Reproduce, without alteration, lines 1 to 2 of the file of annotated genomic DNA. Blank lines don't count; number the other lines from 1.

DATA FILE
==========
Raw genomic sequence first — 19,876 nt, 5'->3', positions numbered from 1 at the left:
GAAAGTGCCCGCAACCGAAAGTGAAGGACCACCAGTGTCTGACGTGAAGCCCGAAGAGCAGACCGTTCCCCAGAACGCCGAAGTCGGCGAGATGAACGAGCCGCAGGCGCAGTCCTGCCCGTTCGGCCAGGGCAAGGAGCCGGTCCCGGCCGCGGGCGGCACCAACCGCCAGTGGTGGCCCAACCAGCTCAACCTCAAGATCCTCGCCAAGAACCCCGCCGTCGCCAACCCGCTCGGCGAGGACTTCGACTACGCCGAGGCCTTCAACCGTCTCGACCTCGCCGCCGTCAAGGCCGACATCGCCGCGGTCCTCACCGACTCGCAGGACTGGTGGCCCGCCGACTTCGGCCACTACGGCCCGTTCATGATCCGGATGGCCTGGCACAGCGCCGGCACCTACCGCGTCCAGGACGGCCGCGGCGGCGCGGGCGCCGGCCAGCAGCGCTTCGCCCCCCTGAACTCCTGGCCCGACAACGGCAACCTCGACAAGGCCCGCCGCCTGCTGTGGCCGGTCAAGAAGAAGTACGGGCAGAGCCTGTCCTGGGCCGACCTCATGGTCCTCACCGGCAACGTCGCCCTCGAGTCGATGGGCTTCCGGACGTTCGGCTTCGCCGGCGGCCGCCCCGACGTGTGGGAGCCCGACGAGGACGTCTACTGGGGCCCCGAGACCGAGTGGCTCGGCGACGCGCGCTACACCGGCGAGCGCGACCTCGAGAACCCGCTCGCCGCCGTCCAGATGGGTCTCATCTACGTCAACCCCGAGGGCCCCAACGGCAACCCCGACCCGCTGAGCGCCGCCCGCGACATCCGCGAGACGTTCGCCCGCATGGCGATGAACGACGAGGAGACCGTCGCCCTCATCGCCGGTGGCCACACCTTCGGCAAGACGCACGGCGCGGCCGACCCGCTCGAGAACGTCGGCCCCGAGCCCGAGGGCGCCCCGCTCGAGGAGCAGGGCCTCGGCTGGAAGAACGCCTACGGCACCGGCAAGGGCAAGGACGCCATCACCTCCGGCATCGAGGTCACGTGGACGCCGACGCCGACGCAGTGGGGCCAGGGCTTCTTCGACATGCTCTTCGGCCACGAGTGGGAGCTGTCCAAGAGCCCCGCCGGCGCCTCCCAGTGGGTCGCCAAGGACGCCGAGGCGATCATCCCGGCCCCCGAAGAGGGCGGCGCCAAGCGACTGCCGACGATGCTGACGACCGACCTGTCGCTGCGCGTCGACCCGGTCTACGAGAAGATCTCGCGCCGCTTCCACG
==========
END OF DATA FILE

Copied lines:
Raw genomic sequence first — 19,876 nt, 5'->3', positions numbered from 1 at the left:
GAAAGTGCCCGCAACCGAAAGTGAAGGACCACCAGTGTCTGACGTGAAGCCCGAAGAGCAGACCGTTCCCCAGAACGCCGAAGTCGGCGAGATGAACGAGCCGCAGGCGCAGTCCTGCCCGTTCGGCCAGGGCAAGGAGCCGGTCCCGGCCGCGGGCGGCACCAACCGCCAGTGGTGGCCCAACCAGCTCAACCTCAAGATCCTCGCCAAGAACCCCGCCGTCGCCAACCCGCTCGGCGAGGACTTCGACTACGCCGAGGCCTTCAACCGTCTCGACCTCGCCGCCGTCAAGGCCGACATCGCCGCGGTCCTCACCGACTCGCAGGACTGGTGGCCCGCCGACTTCGGCCACTACGGCCCGTTCATGATCCGGATGGCCTGGCACAGCGCCGGCACCTACCGCGTCCAGGACGGCCGCGGCGGCGCGGGCGCCGGCCAGCAGCGCTTCGCCCCCCTGAACTCCTGGCCCGACAACGGCAACCTCGACAAGGCCCGCCGCCTGCTGTGGCCGGTCAAGAAGAAGTACGGGCAGAGCCTGTCCTGGGCCGACCTCATGGTCCTCACCGGCAACGTCGCCCTCGAGTCGATGGGCTTCCGGACGTTCGGCTTCGCCGGCGGCCGCCCCGACGTGTGGGAGCCCGACGAGGACGTCTACTGGGGCCCCGAGACCGAGTGGCTCGGCGACGCGCGCTACACCGGCGAGCGCGACCTCGAGAACCCGCTCGCCGCCGTCCAGATGGGTCTCATCTACGTCAACCCCGAGGGCCCCAACGGCAACCCCGACCCGCTGAGCGCCGCCCGCGACATCCGCGAGACGTTCGCCCGCATGGCGATGAACGACGAGGAGACCGTCGCCCTCATCGCCGGTGGCCACACCTTCGGCAAGACGCACGGCGCGGCCGACCCGCTCGAGAACGTCGGCCCCGAGCCCGAGGGCGCCCCGCTCGAGGAGCAGGGCCTCGGCTGGAAGAACGCCTACGGCACCGGCAAGGGCAAGGACGCCATCACCTCCGGCATCGAGGTCACGTGGACGCCGACGCCGACGCAGTGGGGCCAGGGCTTCTTCGACATGCTCTTCGGCCACGAGTGGGAGCTGTCCAAGAGCCCCGCCGGCGCCTCCCAGTGGGTCGCCAAGGACGCCGAGGCGATCATCCCGGCCCCCGAAGAGGGCGGCGCCAAGCGACTGCCGACGATGCTGACGACCGACCTGTCGCTGCGCGTCGACCCGGTCTACGAGAAGATCTCGCGCCGCTTCCACG